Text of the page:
The other two detainees, Abdul Haq Wasiq, the Taliban’s former deputy minister of intelligence, and Mohammed Nabi, a former high-level Taliban security official, were both detained after reaching out to U.S. officials after the invasion in an offer to help the new power in their country, officials said.

Though the released men have played no role in the renewed Taliban insurgency during their incarceration, many in the Taliban put a high premium on getting the five men back. That included members of the Haqqani extremist network, who have claimed loyalty to Mullah Omar even though they carry out independent operations, and who were the people holding Bergdahl.

“The Haqqanis will get kudos for being seen to deliver something for the movement,” said Michael Semple, an Afghanistan expert and former adviser to the European Union Mission in Kabul. “They can say, ‘We are Taliban, and we are integral to the movement.’ ”

On Sunday, Mullah Omar himself broke a long silence to hail the men’s return, saying it brought the insurgents “closer to the harbor of victory.”

The exchange was also proof the Taliban’s diplomatic outpost in Qatar, considered dormant since peace talks fell through last year, still had an active role to play. The deal was negotiated by Taliban representatives in Doha, and mediated by Qatari officials. On Sunday, news reports showed the five released men being embraced by their comrades in Doha.

But even as the exchange represented a diplomatic breakthrough that had been elusive since its initial proposal three years ago, officials with both the Taliban and the Obama administration signaled that broader talks would not necessarily be the result. The Taliban, for their part, had long said that the freedom of their prisoners was the only point they would negotiate for.

“This is a fairly narrow deal with a fairly precise and time limited set of quid pro quos,” the U.S. official said. The talks that led to the exchange focused exclusively on the prisoners because the “Taliban weren’t willing to talk to us about these issues.”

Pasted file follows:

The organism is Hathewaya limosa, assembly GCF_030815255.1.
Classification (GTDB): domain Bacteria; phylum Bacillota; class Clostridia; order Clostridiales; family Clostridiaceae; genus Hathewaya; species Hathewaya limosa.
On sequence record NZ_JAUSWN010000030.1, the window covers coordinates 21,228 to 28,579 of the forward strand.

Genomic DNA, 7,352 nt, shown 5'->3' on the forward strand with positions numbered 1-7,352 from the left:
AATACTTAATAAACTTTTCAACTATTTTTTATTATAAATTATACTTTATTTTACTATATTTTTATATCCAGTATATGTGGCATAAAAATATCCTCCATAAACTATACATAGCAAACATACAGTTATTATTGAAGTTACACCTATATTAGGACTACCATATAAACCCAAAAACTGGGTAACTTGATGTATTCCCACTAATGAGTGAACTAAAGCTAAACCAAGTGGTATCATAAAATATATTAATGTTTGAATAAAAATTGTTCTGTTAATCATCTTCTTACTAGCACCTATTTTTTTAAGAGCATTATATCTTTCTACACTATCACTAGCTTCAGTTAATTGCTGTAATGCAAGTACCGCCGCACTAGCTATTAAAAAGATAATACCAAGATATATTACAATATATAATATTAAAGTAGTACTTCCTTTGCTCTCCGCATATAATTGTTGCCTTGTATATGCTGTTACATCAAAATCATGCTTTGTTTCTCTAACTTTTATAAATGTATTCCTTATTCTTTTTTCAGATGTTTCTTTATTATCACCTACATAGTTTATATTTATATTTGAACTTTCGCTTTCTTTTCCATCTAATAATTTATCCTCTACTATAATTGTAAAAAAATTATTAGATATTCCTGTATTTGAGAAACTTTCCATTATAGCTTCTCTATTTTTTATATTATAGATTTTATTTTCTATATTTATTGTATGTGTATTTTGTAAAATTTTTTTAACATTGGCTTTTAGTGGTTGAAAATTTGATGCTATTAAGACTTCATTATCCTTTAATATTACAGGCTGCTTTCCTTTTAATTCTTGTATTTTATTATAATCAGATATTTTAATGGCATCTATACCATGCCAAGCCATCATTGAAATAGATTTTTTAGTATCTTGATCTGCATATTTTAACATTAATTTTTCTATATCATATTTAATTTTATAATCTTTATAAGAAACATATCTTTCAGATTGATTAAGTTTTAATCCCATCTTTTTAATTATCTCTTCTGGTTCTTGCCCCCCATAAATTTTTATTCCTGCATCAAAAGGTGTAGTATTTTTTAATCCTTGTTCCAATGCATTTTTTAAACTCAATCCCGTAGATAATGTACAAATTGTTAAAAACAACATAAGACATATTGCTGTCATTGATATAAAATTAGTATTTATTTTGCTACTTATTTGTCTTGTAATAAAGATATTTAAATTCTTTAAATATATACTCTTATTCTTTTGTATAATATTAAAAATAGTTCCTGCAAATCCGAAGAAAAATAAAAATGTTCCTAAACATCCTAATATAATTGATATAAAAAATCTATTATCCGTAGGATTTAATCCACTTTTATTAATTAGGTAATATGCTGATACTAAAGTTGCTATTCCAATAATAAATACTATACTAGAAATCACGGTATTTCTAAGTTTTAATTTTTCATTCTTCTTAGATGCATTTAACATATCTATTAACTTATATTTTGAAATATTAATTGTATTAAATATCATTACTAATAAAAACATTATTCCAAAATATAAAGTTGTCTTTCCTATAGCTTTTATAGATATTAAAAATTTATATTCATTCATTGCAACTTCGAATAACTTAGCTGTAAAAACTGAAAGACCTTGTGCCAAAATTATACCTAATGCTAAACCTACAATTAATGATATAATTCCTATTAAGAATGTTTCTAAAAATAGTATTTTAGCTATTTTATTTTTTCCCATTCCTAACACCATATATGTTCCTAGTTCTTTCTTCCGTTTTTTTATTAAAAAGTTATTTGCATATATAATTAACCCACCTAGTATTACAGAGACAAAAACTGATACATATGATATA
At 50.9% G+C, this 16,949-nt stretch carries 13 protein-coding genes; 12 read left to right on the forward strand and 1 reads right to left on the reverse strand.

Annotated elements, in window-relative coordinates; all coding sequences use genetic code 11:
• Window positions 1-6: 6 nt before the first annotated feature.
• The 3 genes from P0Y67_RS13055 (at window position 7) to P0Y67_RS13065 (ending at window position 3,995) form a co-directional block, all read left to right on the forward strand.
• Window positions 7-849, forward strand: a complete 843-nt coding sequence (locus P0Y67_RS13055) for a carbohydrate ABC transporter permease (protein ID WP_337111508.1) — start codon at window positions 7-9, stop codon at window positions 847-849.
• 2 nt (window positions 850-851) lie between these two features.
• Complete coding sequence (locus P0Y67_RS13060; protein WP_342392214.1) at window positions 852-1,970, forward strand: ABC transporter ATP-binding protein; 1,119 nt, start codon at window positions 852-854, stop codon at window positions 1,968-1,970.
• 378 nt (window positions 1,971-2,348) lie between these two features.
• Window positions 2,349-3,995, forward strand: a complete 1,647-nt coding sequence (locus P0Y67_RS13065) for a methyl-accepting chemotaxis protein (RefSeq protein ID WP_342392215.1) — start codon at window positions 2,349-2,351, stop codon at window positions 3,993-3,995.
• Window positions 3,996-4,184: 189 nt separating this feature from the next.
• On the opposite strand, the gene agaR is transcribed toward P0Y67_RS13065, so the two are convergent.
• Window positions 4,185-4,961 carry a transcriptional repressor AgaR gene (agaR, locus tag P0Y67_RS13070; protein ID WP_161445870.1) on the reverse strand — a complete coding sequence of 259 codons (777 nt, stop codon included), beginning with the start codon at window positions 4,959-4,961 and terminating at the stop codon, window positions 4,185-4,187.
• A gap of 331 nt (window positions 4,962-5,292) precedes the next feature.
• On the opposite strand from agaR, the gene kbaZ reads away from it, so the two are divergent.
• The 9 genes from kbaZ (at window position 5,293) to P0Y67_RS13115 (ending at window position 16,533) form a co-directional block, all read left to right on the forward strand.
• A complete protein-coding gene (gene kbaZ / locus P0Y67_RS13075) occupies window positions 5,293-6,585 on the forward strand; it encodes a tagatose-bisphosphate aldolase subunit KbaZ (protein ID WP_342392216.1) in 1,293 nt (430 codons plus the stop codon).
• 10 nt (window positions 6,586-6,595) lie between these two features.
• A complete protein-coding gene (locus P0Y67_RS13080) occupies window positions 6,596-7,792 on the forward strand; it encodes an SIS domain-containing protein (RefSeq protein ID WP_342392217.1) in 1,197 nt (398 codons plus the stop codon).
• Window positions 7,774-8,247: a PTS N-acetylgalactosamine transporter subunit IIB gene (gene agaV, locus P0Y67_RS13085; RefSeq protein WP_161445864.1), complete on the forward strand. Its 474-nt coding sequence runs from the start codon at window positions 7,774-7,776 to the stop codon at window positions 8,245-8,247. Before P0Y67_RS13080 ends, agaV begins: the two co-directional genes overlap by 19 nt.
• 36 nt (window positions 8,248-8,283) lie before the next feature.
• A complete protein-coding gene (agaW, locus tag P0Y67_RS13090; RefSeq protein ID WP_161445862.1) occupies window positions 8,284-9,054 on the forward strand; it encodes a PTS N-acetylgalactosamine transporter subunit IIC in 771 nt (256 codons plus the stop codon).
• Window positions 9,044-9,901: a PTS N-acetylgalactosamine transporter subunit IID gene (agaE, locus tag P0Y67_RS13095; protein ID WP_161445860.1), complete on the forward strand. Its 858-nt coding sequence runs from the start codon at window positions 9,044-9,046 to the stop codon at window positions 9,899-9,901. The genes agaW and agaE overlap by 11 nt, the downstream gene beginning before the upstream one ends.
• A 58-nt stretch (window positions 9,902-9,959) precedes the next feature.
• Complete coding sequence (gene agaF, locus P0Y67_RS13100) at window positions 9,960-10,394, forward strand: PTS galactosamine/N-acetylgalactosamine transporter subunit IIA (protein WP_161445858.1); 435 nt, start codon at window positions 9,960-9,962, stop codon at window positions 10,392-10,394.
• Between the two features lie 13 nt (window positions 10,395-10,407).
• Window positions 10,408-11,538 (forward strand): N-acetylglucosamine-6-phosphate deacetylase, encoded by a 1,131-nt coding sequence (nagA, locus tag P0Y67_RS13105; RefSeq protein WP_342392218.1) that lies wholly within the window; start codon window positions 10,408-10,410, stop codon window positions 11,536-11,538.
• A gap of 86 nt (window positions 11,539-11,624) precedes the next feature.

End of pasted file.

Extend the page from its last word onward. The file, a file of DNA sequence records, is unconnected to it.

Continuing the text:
And, with the Afghan government playing no active role in the swap, “We ourselves weren’t prepared to talk about a peace agreement for Afghanistan because that is something the Afghans themselves have to work out,” the official said. “We’re prepared to facilitate to help advance that, but we’re not prepared to substitute for them.”

The deal also risked conferring the kind of legitimacy on the Taliban leadership that U.S. officials have sought to avoid, and that has prompted President Hamid Karzai of Afghanistan to repeatedly voice suspicion of the intentions of the Americans and the Taliban in talking.

“I have heard that the Taliban leaders are very happy today because they saw dealing with the American as a sign of legitimacy,” said Syed Akbar Agha, a former Taliban commander who now lives in Kabul.

“Many groups in the Taliban have opposed talking to the Americans,” Agha said. “But it has been proven that the leaders in Quetta and Qatar have control over all the guys and that is why they were able to do this.”

The idea of an exchange for Bergdahl took shape in 2011 as U.S. diplomats, aided by German intelligence, made their first contacts with the Taliban negotiators. The plan was for the swap to lead to a Taliban statement disassociating themselves from al-Qaida and renouncing any links to international terrorism, while agreeing to enter a dialogue with the Afghan people.

Senior U.S. officials said that a crucial part of the peace process would also be for the Taliban to acknowledge the elected Afghan government’s legitimacy and the importance of elections. But the idea ran into immediate objections inside the administration and on Capitol Hill. Many feared that the Taliban would be too dangerous, and that even if they were sitting in Qatar, they would have the ability to communicate and run operations from afar.